Another example is often noticeable in a taxiing jet aircraft (particularly the two-engine variety). The loudness of the combined sound of the engines increases and decreases. This varying loudness occurs because the sound waves have similar but not identical frequencies. The discordant warbling of the piano and the fluctuating loudness of the jet engine noise are both due to alternately constructive and destructive interference as the two waves go in and out of phase. illustrates this phenomenon graphically.
Beat Frequency: Beats are produced by the superposition of two waves of slightly different frequencies but identical amplitudes.The waves alternate in time between constructive interference and destructive interference, giving the resulting wave a time-varying amplitude.
The wave resulting from the superposition of two similar-frequency waves has a frequency that is the average of the two. This wave fluctuates in amplitude, or beats, with a frequency called the beat frequency. We can determine the beat frequency mathematically by adding two waves together.
One can also measure the beat frequency directly. When you hear a beat coming from two discordant sounds (say, two notes on a piano) you can count the number of beats per second. The number of beats per second, or the beat frequency, shows the difference in frequency between the two notes. Musicians often use this phenomena to ensure that two notes are in tune (if they are in tune then there are no beats).
The ear is the sensory organ that picks up sound waves from the air and turns them into nerve impulses that can be sent to the brain.
Describe how sound waves are collected and transformed into nerve impulses
- The task of the ear is to turn the signals in the waves of bouncing air molecules into electrical nerve signals while keeping as much of the information in the signals as possible.
- Sound is collected in the outer part of the ear; sound pressure is amplified through the middle part of the ear and is passed from the medium of air into a liquid medium.
- That sound pressure is amplified through the middle portion of the ear and passed from the medium of air into a liquid medium.
- Sound waves moving through the fluid in the inner ear stimulate hair cells, making them release chemical neurotransmitters. In this way sound waves are transformed into nerve impulses.
- epithelium: a membranous tissue composed of one or more layers of cells that forms the covering of most internal and external surfaces of the body and its organs (internally, the lining of vessels and other small cavities; externally, the skin)
- nerve impulse: the signal transmitted along a nerve fiber, either in response to a stimulus (such as touch, pain, or heat), or as an instruction (such as causing a muscle to contract)
- neurotransmitter: any substance, such as acetylcholine or dopamine, responsible for sending nerve signals across a synapse between two neurons
Sound waves are vibrations in the air. The ear is the sensory organ that picks up sound waves from the surrounding air and turns them into nerve impulses, which are then sent to the brain. The sound waves carry a lot of information -- language, music, and noise -- all mixed together. The task of the ear is to turn the signals in these waves of bouncing air molecules into electrical nerve signals while keeping as much of the information in the signal as possible. (It's the brain's job to then sort the signals and make sense of them. ) It's not easy to turn one kind of signal into another without losing information, but the ear is well designed for the task.
Anatomy of the Human Ear: Anatomy of the human ear; the length of the auditory canal is exaggerated for viewing purposes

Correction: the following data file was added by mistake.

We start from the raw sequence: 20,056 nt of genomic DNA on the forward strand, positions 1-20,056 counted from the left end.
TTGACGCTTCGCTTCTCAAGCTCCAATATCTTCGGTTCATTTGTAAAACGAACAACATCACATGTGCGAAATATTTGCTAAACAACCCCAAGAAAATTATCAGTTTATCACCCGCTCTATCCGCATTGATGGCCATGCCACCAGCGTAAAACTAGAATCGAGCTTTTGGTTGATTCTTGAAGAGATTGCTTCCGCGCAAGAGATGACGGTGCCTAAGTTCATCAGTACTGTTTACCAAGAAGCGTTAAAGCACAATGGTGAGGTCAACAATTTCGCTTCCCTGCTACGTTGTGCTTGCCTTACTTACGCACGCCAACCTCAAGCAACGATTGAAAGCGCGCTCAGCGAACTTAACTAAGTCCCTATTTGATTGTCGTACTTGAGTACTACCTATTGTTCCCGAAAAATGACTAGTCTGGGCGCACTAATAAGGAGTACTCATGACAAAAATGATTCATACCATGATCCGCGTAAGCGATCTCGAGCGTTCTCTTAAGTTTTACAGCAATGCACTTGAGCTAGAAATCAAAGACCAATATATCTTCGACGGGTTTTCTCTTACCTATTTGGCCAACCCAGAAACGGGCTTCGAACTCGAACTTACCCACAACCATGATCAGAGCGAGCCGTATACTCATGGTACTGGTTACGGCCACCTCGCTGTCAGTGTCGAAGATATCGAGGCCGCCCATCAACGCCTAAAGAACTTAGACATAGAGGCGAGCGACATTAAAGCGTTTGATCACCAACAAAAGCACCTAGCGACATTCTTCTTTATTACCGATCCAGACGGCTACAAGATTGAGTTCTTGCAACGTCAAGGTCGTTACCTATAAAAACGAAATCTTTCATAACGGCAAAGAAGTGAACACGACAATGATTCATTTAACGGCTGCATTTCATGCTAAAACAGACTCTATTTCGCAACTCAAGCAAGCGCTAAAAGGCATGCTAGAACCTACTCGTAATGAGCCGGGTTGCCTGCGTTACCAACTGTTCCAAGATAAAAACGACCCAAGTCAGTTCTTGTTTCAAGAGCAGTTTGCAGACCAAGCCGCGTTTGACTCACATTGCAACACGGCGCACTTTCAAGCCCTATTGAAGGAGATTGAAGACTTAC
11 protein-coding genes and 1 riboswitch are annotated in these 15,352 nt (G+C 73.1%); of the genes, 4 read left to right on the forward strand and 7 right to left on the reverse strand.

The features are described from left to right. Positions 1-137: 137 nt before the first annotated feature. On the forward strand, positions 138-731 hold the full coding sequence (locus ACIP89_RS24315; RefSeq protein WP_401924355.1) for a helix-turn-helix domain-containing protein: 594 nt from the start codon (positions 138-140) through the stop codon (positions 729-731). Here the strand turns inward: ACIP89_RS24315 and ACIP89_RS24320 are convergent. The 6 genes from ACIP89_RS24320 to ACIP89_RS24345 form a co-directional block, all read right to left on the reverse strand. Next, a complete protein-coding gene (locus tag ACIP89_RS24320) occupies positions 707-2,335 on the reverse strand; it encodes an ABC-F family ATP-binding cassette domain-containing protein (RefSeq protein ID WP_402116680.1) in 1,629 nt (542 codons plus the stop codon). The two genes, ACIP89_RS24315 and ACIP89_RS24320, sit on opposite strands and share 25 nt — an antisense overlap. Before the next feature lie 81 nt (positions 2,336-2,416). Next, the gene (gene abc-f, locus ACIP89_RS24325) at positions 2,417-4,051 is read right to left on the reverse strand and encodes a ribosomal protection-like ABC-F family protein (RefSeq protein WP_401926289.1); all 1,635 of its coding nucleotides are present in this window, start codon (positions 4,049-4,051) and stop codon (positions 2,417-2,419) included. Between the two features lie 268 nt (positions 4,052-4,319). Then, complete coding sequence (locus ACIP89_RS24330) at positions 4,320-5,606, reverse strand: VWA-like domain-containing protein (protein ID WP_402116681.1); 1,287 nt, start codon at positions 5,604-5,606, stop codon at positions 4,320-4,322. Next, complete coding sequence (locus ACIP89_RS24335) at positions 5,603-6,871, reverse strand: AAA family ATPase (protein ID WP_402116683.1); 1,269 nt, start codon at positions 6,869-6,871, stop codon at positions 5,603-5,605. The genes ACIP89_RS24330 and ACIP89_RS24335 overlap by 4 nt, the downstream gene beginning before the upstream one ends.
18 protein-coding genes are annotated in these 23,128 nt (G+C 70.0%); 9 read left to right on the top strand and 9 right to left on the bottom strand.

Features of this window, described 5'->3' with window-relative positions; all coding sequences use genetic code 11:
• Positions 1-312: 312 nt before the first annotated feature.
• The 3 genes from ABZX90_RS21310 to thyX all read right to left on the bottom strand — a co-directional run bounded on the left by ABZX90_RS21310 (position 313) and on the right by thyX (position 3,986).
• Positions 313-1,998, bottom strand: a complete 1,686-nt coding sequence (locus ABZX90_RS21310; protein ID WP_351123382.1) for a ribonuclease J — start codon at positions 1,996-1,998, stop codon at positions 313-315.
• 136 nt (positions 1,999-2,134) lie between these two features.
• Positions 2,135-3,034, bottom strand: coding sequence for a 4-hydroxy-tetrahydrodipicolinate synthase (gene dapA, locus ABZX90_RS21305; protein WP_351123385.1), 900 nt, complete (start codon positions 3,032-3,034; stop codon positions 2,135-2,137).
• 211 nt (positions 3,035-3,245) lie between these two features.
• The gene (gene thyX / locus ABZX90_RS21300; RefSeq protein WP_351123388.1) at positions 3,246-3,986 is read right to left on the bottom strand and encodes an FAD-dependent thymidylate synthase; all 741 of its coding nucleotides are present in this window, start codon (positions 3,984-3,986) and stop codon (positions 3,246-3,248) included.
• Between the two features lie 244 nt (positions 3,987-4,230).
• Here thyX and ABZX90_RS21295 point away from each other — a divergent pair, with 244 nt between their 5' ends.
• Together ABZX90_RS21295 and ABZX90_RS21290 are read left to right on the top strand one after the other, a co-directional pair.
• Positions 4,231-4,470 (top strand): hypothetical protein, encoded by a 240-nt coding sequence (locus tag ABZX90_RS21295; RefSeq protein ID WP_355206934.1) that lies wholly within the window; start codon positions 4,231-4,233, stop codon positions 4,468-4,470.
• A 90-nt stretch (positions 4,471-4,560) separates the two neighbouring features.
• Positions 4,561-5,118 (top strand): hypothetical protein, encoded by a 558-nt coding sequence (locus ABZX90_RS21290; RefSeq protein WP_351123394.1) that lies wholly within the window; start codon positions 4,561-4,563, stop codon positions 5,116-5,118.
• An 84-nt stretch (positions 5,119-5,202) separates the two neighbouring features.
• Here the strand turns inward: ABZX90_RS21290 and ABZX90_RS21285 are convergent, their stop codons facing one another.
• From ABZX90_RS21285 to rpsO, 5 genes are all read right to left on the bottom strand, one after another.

Air surrounds the head and fills the ear canal and middle ear. Therefore, when the outer part of the ear collects sound and the middle ear amplifies this sound pressure, these processes occur in the medium of air. However, the hollow channels of the inner ear (which is embedded in the temporal bone, the densest bone of the body) are filled with liquid. So as the sound travels into the inner ear, it passes from the medium of air into a liquid medium. These inner-ear channels contain a sensory epithelium that is studded with hair cells. The microscopic "hairs" are structural protein filaments that project out into the fluid. The hair cells release a chemical neurotransmitter when stimulated. Sound waves moving through fluid push the filaments; if the filaments bend over enough, the hair cells fire chemical signals. In this way sound waves are transformed into nerve impulses. The nerve impulses travel from the left and right ears through the eighth cranial nerve to both sides of the brain stem and up to the part of the cerebral cortex dedicated to sound (auditory cortex, located in the temporal lobe).
Applications: Ultrasound, Sonar, and Medical Imaging
Sound waves reflect off different materials differently (when the reflections are collected, they can provide information and images).
Discuss application of sound waves in medicine and navigation
- When waves encounter a boundary between two materials, part of the wave is reflected and part is transmitted.
- By using high frequency sound waves, doctors can create images of parts of the body normally not visible.
- By transmitting sound waves and measuring the time between the transmission and receiving the reflection, ships can use sound waves to navigate. This is called sonar.
- frequency: The quotient of the number of times n a periodic phenomenon occurs over the time in which it occurs:
The controlled use of sound waves has many applications in science. Controlled reflection of such waves allows images to be received.
Ultrasound is sound with a frequency higher than 20 kHz. This is above the human range of hearing. The most common use of ultrasound, creating images, has industrial and medical applications. The use of ultrasound to create images is based on the reflection and transmission of a wave at a boundary. When an ultrasound wave travels inside an object that is made up of different materials (such as the human body), each time it encounters a boundary (e.g., between bone and muscle, or muscle and fat), part of the wave is reflected and part of it is transmitted. The reflected rays are detected and used to construct an image of the object.
illustrates how a ship on the ocean utilizes the reflecting properties of sound waves to determine the depth of the ocean. A sound wave is transmitted and bounces off the seabed. Because the speed of sound is known and the time lapse between sending and receiving the sound can be measured, the distance from the ship to the bottom of the ocean can be determined. This technique is called sonar
(originally an acronym for SOund Navigation And Ranging).
Sonar: Ships on the ocean make use of the reflecting properties of sound waves to determine the depth of the ocean. A sound wave is transmitted and bounces off the seabed. Because the speed of sound is known and the time lapse between sending and receiving the sound can be measured, the distance from the ship to the bottom of the ocean can be determined.
Just as ships on the ocean, certain animals, like dolphins and bats, make use of sounds waves (sonar) to navigate or find their way. Ultrasound waves are sent out then reflected off the objects around the animal. Bats or dolphins then use the reflected sounds to form a "picture" of their surroundings (this is known as echolocation).